News | April 25, 2014

SGS Announces EU Will Reduce Emissions Of Fluorinated Greenhouse Gases From Electronic And Electrical Products

On 12 March 2014 the European Parliament (1) had a final vote on the proposal for a stronger regulation on fluorinated greenhouse gases (F-gases). As a consequence, a tighter legislation will shortly be published which affects refrigerators and freezers containing F-gases. It is expected that placing on the EU market would be prohibited starting from 1 January 2015.

F-gases are powerful contributors to global warming as they act as strong greenhouse gases. The six major greenhouse gases(2) are as follows:

  • Carbon dioxide (CO2)
  • Methane (CH4)
  • Nitrous Oxide (N2O)
  • Hydrofluorocarbons (HFCs)
  • Perfluorocarbons (PFCs)
  • Sulphur Hexafluoride (SF6)

F-Gases – Substitutes for Ozone-Depleting Substances
F-gases are a family of man-made gases, such as HFCs, PFCs and SF6, with a global warming effect up to 23,000 times greater than CO2. Because these fluorinated gases do not damage the atmospheric ozone layer, they are often used as substitutes for ozone-depleting substances (ODS). As fluorinated combined with other halogenated gases, ODS are being phased out under the Montreal Protocol and EU legislation(3).

F-gases are still used in several types of appliances. Some possible applications (http://ec.europa.eu/clima/policies/f-gas/index_en.htm) can be found in the Table 1 within the latest SafeGuards bulletin (http://newsletter.sgs.com/eNewsletterPro/uploadedimages/000006/sgs-safeguards-05814-eu-reducing-emissions-f-gases-a4-en-14.pdf).

EU Legislations on F-Gases
Current EU legislation on F-gases (http://ec.europa.eu/clima/policies/f-gas/legislation/docs/com_2012_643_en.pdf) consists of two main legislative acts:

  1. Regulation (EC) No 842/2006 focusing on preventing leakage during use (containment) and at the end of the life of (mostly) stationary equipment and on a limited number of F-gas bans on narrowly defined niche applications (the Fluorinated Greenhouse Gases Regulation).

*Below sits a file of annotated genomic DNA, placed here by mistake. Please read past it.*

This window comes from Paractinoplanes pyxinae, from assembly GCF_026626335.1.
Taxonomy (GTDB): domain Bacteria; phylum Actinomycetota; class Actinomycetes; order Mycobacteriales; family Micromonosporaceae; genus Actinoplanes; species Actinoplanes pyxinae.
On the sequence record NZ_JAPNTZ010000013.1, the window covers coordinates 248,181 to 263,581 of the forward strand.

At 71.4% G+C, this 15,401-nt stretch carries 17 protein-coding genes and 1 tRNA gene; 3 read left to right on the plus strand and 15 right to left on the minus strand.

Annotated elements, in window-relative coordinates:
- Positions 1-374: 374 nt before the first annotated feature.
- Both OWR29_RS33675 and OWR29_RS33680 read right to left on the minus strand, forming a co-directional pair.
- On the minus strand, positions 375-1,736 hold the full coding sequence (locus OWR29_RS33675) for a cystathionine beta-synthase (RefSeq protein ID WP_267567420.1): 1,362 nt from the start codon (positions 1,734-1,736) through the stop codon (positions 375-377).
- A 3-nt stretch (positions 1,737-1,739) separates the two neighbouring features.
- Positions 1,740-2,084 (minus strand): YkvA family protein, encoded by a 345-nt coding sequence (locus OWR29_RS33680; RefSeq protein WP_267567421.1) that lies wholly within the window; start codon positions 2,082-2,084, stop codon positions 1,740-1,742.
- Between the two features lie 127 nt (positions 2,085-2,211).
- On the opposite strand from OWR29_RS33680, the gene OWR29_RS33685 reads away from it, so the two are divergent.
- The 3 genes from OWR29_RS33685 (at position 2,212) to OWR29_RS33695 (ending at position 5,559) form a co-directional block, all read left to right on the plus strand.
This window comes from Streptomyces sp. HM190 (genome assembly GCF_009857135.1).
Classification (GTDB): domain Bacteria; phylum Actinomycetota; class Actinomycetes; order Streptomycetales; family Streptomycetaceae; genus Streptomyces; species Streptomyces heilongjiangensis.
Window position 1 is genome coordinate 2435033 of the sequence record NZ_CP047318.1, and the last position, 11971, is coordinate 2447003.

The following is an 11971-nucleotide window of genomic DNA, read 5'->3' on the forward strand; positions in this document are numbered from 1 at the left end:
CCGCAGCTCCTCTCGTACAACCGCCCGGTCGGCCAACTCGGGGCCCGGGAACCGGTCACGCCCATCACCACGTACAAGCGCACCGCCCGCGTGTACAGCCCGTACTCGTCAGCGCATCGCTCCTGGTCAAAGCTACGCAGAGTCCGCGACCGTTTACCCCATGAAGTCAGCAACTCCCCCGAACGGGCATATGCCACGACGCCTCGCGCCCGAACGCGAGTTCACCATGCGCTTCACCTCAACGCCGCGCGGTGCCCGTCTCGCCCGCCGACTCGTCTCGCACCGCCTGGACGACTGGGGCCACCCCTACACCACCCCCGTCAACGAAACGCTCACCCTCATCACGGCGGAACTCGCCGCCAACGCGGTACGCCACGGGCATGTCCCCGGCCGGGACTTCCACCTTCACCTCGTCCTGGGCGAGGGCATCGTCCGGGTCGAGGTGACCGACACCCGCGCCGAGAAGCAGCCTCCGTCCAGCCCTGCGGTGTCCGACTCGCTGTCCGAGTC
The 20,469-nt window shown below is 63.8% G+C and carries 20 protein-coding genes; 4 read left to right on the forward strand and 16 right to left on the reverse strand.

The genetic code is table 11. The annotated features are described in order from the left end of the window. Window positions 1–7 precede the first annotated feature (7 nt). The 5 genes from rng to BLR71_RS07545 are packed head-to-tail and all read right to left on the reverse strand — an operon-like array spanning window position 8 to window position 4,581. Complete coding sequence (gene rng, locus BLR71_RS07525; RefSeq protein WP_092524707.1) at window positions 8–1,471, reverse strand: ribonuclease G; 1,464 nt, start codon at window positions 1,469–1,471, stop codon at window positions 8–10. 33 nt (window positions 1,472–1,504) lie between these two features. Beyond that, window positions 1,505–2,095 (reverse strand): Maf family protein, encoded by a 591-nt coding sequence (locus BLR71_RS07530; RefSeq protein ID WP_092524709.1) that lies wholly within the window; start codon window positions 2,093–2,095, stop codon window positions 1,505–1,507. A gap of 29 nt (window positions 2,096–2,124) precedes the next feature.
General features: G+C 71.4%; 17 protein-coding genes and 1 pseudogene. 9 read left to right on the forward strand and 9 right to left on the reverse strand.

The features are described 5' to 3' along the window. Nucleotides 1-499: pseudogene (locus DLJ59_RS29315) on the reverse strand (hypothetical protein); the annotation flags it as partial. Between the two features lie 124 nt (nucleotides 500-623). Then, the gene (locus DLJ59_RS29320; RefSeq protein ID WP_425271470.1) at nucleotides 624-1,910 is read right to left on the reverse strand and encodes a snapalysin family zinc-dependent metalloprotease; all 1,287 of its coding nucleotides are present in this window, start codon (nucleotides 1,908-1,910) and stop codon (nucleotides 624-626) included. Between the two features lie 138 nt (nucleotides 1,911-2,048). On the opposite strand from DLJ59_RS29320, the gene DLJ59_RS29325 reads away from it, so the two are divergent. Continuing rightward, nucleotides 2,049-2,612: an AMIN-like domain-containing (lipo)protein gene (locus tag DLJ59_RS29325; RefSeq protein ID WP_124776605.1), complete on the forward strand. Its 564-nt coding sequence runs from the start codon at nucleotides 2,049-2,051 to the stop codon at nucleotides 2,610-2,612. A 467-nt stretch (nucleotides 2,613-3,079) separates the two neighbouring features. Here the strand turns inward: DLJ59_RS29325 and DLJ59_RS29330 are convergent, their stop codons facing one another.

2. Directive 2006/40/EC of the European Parliament and of the Council introducing restrictions on the use of F-gases with global warming potential (GWP) of more than 150 in the air-conditioning systems of new motor vehicles (the MAC Directive).

Since the emission of F-gases is rising strongly, the European Commission proposed a law in year 2012 to cut F-gas emissions by two-thirds of today's levels by 2030. In addition, on 16 December 2013 the European Union reached a tentative agreement (http://www.euractiv.com/climate-environment/eu-reaches-deal-cap-super-warmin-news-532386) on limiting the use of fluorinated greenhouse gases in refrigerators and air conditioners. According to the result of vote, the new proposal (http://www.europarl.europa.eu/meetdocs/2009_2014/documents/envi/dv/f-g_934092/f-g_934092en.pdf) passed on 12 March 2014. If the proposal was published, the following products in Table 2 within the above-mentioned SafeGuards bulletin containing F-gases placed on the EU market would be prohibited starting from 1 January 2015, leaving only a short phase-out period for the industry to follow the requirements and find alternatives.

References:
(1) European Parliament Final Vote (http://www.europarl.europa.eu/sides/getDoc.do?pubRef=-%2f%2fEP%2f%2fNONSGML%2bPV%2b20140312%2bRES-VOT%2bDOC%2bPDF%2bV0%2f%2fEN&language=EN)
(2) Greenhouse Gases (http://www.epa.ie/air/airenforcement/ozone/fluorinatedgreenhousegases/)
(3) ODSs Legislations (http://ec.europa.eu/clima/policies/ozone/documentation_en.htm)

SOURCE: SGS Electrical and Electronics Services

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